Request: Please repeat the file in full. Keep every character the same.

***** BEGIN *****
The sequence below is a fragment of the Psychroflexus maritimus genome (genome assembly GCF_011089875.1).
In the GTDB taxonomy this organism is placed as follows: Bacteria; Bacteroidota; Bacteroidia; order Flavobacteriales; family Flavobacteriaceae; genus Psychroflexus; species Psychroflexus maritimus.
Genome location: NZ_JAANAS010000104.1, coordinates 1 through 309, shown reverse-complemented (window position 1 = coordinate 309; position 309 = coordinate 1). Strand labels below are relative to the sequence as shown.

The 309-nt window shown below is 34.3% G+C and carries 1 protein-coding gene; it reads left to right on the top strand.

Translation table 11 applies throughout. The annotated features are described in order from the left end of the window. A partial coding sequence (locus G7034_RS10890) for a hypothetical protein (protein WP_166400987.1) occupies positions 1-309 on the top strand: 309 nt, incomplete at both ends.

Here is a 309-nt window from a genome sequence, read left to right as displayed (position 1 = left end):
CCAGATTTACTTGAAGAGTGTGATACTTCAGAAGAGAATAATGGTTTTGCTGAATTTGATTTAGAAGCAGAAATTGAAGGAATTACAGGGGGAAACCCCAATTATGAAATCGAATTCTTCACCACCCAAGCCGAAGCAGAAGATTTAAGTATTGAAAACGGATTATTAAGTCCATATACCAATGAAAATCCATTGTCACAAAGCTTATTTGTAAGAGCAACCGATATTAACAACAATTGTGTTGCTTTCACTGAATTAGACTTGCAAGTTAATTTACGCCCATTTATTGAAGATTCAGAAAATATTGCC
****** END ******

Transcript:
The sequence below is a fragment of the Psychroflexus maritimus genome (genome assembly GCF_011089875.1).
In the GTDB taxonomy this organism is placed as follows: Bacteria; Bacteroidota; Bacteroidia; order Flavobacteriales; family Flavobacteriaceae; genus Psychroflexus; species Psychroflexus maritimus.
Genome location: NZ_JAANAS010000104.1, coordinates 1 through 309, shown reverse-complemented (window position 1 = coordinate 309; position 309 = coordinate 1). Strand labels below are relative to the sequence as shown.

The 309-nt window shown below is 34.3% G+C and carries 1 protein-coding gene; it reads left to right on the top strand.

Translation table 11 applies throughout. The annotated features are described in order from the left end of the window. A partial coding sequence (locus G7034_RS10890) for a hypothetical protein (protein WP_166400987.1) occupies positions 1-309 on the top strand: 309 nt, incomplete at both ends.

Here is a 309-nt window from a genome sequence, read left to right as displayed (position 1 = left end):
CCAGATTTACTTGAAGAGTGTGATACTTCAGAAGAGAATAATGGTTTTGCTGAATTTGATTTAGAAGCAGAAATTGAAGGAATTACAGGGGGAAACCCCAATTATGAAATCGAATTCTTCACCACCCAAGCCGAAGCAGAAGATTTAAGTATTGAAAACGGATTATTAAGTCCATATACCAATGAAAATCCATTGTCACAAAGCTTATTTGTAAGAGCAACCGATATTAACAACAATTGTGTTGCTTTCACTGAATTAGACTTGCAAGTTAATTTACGCCCATTTATTGAAGATTCAGAAAATATTGCC